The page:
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PIOPED II, PISAPED and CTPA Criteria for Diagnosis of Pulmonary Embolus

Efficacy and continued technical improvements in CT pulmonary angiography (CTPA) have produced a significant rise in its use for the diagnosis of acute pulmonary embolism (PE). The growth of CTPA has produced a corresponding reduction in the utilization of pulmonary scintigraphy to the extent that some publications have suggested that lung scanning has become a second-line test. Lung ventilation/perfusion (V/Q) scintigraphy along with modified prospective investigation of pulmonary embolism diagnosis (PIOPED) interpretation criteria has been utilized to diagnose acute PE. More recently, a simplified algorithm comprising pulmonary perfusion scan along with prospective investigative study of pulmonary embolism diagnosis (PISAPED) interpretation criteria has shown a reduction of intermediate probability as one of the lung scan readings generated by the modified PIOPED criteria and has improved the sensitivity and specificity of the lung scintigraphy along with the modified PIOPED criteria to detect acute PE. Continue reading “PIOPED II, PISAPED and CTPA Criteria for Diagnosis of Pulmonary Embolus”

Characteristics and Management of Covid-19 According to Disease Severity

Evaluation and management of Covid-19 depend on the severity of the disease. Patients with mild disease usually recover at home, whereas patients with moderate disease should be monitored closely and sometimes hospitalized.

Continue reading “Characteristics and Management of Covid-19 According to Disease Severity”

Investigations to Evaluate Sensory Ganglionopathies

Among disorders that cause sensory loss, the most distinctive are those that affect the sensory ganglia. These disorders are called sensory neuronopathies or sensory ganglionopathies. The importance of sensory ganglia, in addition to the unique topography of sensory loss that occurs when they are diseased, lies in their close association with general medical disorders, and paraneoplastic disorders in particular. Furthermore, ganglia may be susceptible to autoimmune attack because of the fenestrated endothelial cells that form a permeable blood–nerve barrier. Continue reading “Investigations to Evaluate Sensory Ganglionopathies”

Diagnosis of Congenital Adrenal Hyperplasia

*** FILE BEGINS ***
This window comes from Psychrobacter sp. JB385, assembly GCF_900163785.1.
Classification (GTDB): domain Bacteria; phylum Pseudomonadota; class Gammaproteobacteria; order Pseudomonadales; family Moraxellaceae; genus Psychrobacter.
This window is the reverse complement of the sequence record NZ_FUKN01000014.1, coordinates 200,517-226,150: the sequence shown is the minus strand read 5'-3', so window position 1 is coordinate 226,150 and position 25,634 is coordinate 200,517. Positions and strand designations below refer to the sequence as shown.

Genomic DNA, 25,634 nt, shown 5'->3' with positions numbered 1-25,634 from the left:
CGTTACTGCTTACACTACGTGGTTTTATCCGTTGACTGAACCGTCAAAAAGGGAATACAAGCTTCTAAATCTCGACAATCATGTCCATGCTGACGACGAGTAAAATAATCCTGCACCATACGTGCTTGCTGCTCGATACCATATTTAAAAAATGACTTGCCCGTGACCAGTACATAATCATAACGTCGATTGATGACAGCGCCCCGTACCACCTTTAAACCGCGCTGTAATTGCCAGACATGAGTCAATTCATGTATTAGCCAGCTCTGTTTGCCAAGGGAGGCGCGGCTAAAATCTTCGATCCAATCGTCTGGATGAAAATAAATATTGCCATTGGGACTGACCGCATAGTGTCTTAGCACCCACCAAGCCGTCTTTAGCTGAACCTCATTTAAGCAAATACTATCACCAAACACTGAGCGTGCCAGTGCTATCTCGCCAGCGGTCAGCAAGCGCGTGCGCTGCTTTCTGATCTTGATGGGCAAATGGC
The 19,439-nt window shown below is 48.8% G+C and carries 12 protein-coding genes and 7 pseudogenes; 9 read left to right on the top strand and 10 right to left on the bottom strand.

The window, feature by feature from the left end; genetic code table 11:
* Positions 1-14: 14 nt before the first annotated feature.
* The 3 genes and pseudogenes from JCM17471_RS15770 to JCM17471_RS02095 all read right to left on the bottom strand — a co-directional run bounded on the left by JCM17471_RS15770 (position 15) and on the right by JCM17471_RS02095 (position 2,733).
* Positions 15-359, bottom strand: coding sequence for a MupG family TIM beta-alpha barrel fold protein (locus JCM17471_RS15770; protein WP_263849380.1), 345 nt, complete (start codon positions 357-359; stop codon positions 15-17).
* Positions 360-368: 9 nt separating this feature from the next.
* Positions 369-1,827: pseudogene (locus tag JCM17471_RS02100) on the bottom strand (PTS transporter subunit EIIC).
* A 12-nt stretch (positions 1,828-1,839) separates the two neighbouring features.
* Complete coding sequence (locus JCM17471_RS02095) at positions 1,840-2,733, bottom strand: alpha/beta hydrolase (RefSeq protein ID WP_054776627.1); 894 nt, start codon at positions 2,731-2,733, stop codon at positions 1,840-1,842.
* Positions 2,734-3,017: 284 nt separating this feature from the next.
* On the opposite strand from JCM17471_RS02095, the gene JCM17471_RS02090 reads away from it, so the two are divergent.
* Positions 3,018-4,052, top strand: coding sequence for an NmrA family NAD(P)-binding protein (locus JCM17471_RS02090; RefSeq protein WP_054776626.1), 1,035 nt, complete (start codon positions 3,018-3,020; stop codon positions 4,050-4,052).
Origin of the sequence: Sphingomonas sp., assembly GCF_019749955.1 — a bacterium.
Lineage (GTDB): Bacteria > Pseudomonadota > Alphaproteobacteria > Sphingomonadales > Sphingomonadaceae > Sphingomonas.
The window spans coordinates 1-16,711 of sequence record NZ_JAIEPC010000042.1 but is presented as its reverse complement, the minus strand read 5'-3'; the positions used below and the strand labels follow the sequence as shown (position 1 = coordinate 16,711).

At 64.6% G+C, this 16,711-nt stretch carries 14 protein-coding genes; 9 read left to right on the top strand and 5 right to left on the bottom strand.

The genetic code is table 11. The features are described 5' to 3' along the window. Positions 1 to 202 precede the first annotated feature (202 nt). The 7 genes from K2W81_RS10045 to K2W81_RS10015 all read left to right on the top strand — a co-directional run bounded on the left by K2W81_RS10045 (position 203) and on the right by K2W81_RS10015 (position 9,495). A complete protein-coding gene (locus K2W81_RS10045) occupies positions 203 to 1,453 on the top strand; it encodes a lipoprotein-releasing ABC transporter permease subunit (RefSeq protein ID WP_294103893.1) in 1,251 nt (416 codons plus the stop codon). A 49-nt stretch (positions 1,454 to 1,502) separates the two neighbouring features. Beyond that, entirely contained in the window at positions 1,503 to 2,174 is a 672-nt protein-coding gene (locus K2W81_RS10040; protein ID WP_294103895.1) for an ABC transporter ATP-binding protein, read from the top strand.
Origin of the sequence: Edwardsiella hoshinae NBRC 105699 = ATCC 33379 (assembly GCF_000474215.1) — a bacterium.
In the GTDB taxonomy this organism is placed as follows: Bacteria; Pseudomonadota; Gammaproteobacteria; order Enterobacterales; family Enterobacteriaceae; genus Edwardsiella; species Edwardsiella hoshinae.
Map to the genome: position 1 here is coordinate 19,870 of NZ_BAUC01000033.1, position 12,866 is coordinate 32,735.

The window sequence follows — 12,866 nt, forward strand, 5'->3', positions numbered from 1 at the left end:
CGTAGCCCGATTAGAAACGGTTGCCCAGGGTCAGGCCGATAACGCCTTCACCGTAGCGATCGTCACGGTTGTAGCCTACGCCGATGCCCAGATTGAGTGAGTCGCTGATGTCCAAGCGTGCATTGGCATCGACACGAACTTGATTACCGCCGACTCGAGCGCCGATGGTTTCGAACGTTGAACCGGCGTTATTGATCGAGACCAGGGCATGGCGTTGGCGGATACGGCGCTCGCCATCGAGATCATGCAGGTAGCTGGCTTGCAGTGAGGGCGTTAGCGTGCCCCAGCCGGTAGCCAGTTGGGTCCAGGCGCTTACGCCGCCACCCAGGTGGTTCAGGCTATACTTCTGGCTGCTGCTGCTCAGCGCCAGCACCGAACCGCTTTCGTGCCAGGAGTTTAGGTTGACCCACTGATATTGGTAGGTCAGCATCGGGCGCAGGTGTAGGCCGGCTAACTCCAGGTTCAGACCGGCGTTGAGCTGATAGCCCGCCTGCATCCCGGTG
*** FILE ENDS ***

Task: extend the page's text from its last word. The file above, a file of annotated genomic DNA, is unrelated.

Congenital Adrenal Hyperplasia (CAH) is a disease of multiple hormonal imbalances. Mutations in CYP21A2 (the gene encoding 21-hydroxylase, a cytochrome P-450 enzyme) result in lack of 21-hydroxylase, which is required for the production of cortisol and aldosterone in the adrenal cortex. A deficiency of this enzyme has cascading effects. Reduced cortisol leads to overproduction of pituitary corticotropin, which stimulates the accumulation of cortisol precursors and their subsequent diversion through the steroid pathways that produce adrenal androgens. Today, the classic form is the most common cause of atypical genitalia in 46,XX newborns and of primary adrenal insufficiency during childhood. Continue reading “Diagnosis of Congenital Adrenal Hyperplasia”

Revised Diagnostic Criteria for Neurofibromatosis Type 1 (NF1)

Neurofibromatosis type 1, inherited in an autosomal dominant pattern, is characterized by multiple café-au-lait macules (CALMs), skinfold freckling (more correctly termed lentiginous macules since they occur in non–sun exposed areas), iris Lisch nodules, tumors of the nervous system, and other features. Continue reading “Revised Diagnostic Criteria for Neurofibromatosis Type 1 (NF1)”

Revised McGeer Criteria for Respiratory Tract Infection Surveillance (RTIs)

The criteria that define infections for surveillance purposes were selected to increase the likelihood that the events captured by application of the definitions are true infections. Presentations of infection in older residents of long-term care facilities (LTCFs), may be atypical, so failure to meet surveillance definitions may not fully exclude the presence of infection. For this reason, the surveillance definitions presented here may not be adequate for real-time case finding, diagnosis, or clinical decision making (eg, antibiotic initiation). Separate clinical guidelines address early identification of infections and appropriate initiation of antibiotic therapy in LTCF residents, which are both important for impacting resident outcomes. Continue reading “Revised McGeer Criteria for Respiratory Tract Infection Surveillance (RTIs)”

Revised McGeer Criteria for Urinary Tract Infection Surveillance (UTIs)

The definitions for UTI presented here differ substantially from the original surveillance definitions1 for both (A) residents without an indwelling catheter and (B) residents with an indwelling catheter. The revised definitions take into account the low probability of UTI in residents without indwelling catheters if localizing symptoms are not present, as well as the need for microbiologic confirmation for diagnosis. Continue reading “Revised McGeer Criteria for Urinary Tract Infection Surveillance (UTIs)”

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